paper, but the way you have handled this is fine. You’re

time:2023-12-03 09:10:27 source:Light Hands Net author:reading

"Do you want me to take you to the Klosking, sir? Then you had better not make fun of me. I tell you she sung to _me,_ and smiled on _me,_ and courtesied to _me;_ and, now you have put it into my head, I mean to call upon her, and I will take you with me. What I shall do, I shall send in my card. I shall be admitted, and you will wait outside. As soon as she sees me, she will run to me with both hands out, and say, in excellent _French,_ I hope, _'How,_ mademoiselle! you have deigned to remember me, and to honor me with a visit.' Then I shall say, in school-French, 'Yes, madame; excuse the intrusion, but I was so charmed with your performance. We leave Homburg to-morrow, and as, unfortunately for myself, I cannot have the pleasure of seeing you again upon the stage--' then I shall stop, for her to interrupt me. Then she will interrupt me, and say charming things, as only foreigners can; and then I shall say, still in school-French, 'Madame, I am not alone. I have my brother with me. He adores music, and was as fascinated with your Siebel as myself. May I present him?' Then she will say, 'Oh, yes, by all means;' and I shall introduce you. Then you can make love to her. That will be droll. Fanny, I'll tell you every word he says."

paper, but the way you have handled this is fine. You’re

"Make love to her!" cried Vizard. "Is this your estimate of a brother's motives. My object in visiting this lady is, not to feed my mania, but to cure it. I have seen her on the stage, looking like the incarnation of a poet's dream. I am _extasie'_ with her. Now let me catch her _en de'shabille,_ with her porter on one side, and her lover on the other: and so to Devonshire, relieved of a fatal illusion."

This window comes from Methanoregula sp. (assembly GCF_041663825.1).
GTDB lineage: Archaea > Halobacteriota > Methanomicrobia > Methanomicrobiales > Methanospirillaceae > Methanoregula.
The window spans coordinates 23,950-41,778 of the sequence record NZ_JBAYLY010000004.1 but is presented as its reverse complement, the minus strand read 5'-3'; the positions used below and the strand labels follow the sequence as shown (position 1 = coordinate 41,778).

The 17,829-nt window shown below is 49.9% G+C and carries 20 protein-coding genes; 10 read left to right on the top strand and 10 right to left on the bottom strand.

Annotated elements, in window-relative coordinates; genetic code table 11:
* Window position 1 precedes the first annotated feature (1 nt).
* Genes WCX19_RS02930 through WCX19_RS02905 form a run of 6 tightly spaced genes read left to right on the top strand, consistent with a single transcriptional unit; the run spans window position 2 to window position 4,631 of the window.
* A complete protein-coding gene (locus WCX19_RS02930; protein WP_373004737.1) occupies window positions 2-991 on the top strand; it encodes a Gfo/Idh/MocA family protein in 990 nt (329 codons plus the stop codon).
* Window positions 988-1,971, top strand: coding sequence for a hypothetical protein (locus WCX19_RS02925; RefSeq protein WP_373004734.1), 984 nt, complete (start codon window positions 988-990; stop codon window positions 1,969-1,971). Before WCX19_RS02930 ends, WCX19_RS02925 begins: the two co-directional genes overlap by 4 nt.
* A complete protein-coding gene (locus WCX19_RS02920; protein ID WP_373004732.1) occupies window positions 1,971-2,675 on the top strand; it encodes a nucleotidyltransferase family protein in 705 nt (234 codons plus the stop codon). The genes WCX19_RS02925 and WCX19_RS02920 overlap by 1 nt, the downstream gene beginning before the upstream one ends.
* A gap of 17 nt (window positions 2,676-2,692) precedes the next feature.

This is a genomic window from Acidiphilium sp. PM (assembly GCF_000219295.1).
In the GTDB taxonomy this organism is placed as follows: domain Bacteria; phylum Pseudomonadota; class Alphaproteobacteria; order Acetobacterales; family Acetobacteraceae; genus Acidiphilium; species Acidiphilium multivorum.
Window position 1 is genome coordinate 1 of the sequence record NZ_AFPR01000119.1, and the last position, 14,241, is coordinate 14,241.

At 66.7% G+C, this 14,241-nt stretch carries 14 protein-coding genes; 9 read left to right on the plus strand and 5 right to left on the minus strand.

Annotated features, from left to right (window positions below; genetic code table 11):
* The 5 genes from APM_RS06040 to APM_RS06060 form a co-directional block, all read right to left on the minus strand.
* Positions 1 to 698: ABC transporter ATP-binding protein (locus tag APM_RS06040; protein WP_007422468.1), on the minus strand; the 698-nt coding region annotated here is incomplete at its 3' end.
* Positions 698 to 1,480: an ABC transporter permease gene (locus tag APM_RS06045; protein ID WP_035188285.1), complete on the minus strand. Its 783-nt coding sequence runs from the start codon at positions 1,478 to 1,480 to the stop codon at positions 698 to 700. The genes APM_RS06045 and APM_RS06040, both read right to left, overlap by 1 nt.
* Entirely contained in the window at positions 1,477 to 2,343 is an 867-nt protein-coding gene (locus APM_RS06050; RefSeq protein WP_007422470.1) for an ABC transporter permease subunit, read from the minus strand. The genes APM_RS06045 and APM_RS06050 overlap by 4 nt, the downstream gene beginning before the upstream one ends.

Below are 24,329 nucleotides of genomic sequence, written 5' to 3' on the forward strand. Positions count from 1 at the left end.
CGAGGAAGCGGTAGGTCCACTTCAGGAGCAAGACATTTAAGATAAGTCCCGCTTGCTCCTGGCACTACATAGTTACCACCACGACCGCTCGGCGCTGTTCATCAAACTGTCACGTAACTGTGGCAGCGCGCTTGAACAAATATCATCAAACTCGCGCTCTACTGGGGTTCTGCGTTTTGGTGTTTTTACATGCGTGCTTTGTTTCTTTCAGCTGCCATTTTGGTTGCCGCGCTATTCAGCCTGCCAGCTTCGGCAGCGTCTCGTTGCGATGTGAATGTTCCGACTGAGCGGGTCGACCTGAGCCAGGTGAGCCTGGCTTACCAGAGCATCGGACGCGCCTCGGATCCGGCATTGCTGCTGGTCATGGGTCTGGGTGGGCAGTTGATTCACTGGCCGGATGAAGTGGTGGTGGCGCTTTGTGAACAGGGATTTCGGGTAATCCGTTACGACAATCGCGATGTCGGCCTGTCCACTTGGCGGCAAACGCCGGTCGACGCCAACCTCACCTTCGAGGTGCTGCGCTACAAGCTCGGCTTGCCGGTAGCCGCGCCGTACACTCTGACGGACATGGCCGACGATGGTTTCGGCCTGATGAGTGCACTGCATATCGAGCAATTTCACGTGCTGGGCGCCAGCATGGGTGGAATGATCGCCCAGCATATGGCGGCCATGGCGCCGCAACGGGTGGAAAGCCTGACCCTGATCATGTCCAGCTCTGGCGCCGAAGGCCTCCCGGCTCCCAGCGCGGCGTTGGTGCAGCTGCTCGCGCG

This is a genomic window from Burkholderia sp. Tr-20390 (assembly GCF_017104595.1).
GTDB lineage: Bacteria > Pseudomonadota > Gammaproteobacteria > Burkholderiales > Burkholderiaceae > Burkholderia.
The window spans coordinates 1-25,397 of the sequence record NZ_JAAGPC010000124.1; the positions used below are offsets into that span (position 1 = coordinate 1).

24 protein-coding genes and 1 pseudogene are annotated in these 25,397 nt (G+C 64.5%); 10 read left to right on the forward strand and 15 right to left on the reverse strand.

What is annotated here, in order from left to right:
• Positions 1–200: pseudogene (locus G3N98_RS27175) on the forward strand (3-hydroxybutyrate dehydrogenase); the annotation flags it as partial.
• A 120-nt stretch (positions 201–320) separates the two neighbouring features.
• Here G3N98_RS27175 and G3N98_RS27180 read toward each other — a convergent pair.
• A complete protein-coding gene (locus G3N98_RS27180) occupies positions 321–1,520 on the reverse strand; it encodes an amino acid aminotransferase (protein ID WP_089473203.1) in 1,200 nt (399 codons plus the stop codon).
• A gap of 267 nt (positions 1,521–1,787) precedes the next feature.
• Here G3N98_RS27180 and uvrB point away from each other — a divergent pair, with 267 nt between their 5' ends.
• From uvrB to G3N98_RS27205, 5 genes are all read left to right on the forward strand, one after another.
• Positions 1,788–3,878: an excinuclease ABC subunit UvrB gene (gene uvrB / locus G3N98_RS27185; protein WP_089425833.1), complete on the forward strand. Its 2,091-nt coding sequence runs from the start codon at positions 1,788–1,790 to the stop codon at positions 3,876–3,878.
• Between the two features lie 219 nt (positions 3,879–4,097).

paper, but the way you have handled this is fine. You’re

"If that is your view, I'll go by myself; for I know she is a noble woman, and as much a lady off the stage as on it. My only fear is she will talk that dreadful guttural German, with its 'oches' and its 'aches,' and then where shall we all be? We must ask Mr. Severne to go with us."

paper, but the way you have handled this is fine. You’re

"A good idea. No--a vile one. He is abominably handsome, and has the gift of the gab--in German, and other languages. He is sure to cut me out, the villain! Look him up, somebody, till we come back."

"Now, Harrington, don't be absurd. He must, and shall, be of the party. I have my reasons. Mr. Severne," said she, turning on him with a blush and a divine smile, "you will oblige me, I am sure."

Severne's face turned as blank as a doll's, and he said nothing, one way or other.

It was settled that they should all meet at the Kursaal at four, to dine and play. But Zoe and her party would go on ahead by the one-o'clock train; and so she retired to put on her bonnet--a technical expression, which implies a good deal.

Fanny went with her, and, as events more exciting than the usual routine of their young lives were ahead, their tongues went a rare pace. But the only thing worth presenting to the reader came at the end, after the said business of the toilet had been dispatched.


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